COHESION’s Opinion Survey: Here’s What Our Participants Have to Say!

Now that we’ve covered why public engagement is important for public health research, let’s show you how the COHESION study has started engaging participants! The public can engage with a study in many ways: from being informed and consulted, to collaborating, or even partnering with the team. As a first effort, we developed an opinion survey in December 2020,  to consult participants and get feedback on their experiences with the study. The survey included multiple-choice and open-ended questions so that respondents could expand on their answers. Participants suggested ways to improve their experiences, topics for future questionnaires and shared their thoughts on the COHESION study. 

To our surprise, over 350 participants responded to the survey! To let you in on some of our results, here are some interesting findings from the opinion survey.

Why are you participating in the COHESION study? 

73% of respondents expressed that they are participating for the importance of the issue, followed by participating out of curiosity or altruism. Others cited answers such as enjoying surveys, wanting to win a raffle prize, to help study the impacts of the pandemic, or out of interest in research.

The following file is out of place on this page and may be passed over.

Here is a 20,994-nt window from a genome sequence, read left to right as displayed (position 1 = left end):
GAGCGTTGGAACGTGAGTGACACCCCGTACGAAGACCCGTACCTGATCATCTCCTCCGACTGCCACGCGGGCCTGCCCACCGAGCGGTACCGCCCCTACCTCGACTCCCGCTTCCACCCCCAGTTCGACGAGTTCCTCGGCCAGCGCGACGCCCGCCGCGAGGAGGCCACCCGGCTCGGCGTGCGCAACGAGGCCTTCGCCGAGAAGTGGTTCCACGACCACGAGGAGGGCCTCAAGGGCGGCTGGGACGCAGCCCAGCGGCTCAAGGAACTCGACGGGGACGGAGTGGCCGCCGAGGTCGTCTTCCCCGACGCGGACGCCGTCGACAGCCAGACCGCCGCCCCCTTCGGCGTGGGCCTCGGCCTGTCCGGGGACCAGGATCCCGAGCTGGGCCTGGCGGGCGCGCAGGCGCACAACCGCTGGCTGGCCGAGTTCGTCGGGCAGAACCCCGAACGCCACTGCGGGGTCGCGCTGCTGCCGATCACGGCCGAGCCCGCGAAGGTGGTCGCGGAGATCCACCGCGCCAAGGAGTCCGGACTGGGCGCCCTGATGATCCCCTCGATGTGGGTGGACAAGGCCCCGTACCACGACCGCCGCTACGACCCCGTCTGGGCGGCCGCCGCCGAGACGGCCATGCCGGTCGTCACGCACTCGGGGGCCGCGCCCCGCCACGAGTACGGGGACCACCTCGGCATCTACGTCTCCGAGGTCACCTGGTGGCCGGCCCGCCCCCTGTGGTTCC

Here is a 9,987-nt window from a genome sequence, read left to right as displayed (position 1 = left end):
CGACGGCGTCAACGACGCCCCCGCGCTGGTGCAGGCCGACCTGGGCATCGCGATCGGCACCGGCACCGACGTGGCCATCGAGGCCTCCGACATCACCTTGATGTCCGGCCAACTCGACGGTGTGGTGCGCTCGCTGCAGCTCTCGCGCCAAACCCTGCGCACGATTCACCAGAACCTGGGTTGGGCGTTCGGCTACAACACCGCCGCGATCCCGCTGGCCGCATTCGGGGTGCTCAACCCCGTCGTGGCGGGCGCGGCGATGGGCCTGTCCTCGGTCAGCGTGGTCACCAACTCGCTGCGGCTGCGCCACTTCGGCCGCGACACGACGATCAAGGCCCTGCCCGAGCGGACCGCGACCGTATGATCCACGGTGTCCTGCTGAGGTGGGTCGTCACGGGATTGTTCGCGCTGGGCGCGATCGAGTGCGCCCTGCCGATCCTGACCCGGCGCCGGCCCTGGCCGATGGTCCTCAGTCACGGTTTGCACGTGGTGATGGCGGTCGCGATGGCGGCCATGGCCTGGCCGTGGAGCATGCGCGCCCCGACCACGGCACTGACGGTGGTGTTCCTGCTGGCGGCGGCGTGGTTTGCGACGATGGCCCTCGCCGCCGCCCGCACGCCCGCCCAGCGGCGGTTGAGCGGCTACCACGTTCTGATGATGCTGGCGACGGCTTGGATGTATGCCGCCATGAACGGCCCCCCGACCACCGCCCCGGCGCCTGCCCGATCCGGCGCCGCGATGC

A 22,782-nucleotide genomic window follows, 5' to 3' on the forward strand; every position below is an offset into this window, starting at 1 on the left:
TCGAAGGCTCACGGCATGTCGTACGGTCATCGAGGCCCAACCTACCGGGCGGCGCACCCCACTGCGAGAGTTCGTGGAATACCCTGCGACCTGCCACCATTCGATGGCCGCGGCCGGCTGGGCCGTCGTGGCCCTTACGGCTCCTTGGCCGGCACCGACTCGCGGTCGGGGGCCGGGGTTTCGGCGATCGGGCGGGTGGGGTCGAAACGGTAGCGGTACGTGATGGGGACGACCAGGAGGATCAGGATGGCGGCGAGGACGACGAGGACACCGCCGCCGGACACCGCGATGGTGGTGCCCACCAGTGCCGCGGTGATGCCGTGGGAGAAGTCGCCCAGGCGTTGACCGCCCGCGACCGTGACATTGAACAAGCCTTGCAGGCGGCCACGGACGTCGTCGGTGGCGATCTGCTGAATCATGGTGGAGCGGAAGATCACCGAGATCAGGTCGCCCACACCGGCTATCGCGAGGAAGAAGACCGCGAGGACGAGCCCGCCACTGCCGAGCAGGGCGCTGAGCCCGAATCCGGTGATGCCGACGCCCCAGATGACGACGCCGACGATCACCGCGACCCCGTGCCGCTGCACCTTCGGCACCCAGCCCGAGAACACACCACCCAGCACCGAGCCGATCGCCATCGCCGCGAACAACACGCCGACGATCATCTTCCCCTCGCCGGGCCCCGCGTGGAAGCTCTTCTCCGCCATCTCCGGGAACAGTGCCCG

💡 Why is this important?

Knowing why people are participating can give us insight on how to frame our study and how to motivate others to join! 

Did you experience any troubles and doubts completing the questionnaires?

The majority of respondents did not encounter any problems or doubts while completing past questionnaires. Out of the 25% who did experience problems or doubts, only 5% contacted our program coordinator. The main reasons why they did not contact the program coordinator were either that the issue fixed itself, that they lacked the time or that they did not have the necessary information. 

💡 Why is this important?

Knowing how participants are dealing with the platform allows us to make any adjustments that can make their experience easier. It is also important to know that if they do experience issues, the program coordinator should be at hand to help. Considering that only 5% of those who experienced issues contacted the coordinator, steps can be taken to make sure contact  information is clear and readily available.

What about the user-friendliness and structure of the study? 

Respondents were asked to rate a series of statements on the user-friendliness of the COHESION platform on a scale from  “strongly disagree” to “strongly agree”. Statements included: “The platform used for the surveys is user-friendly”, “The surveys are presented in an organized way”, “The questions in the surveys are easy to answer”, “the questions in the surveys are too long”, etc.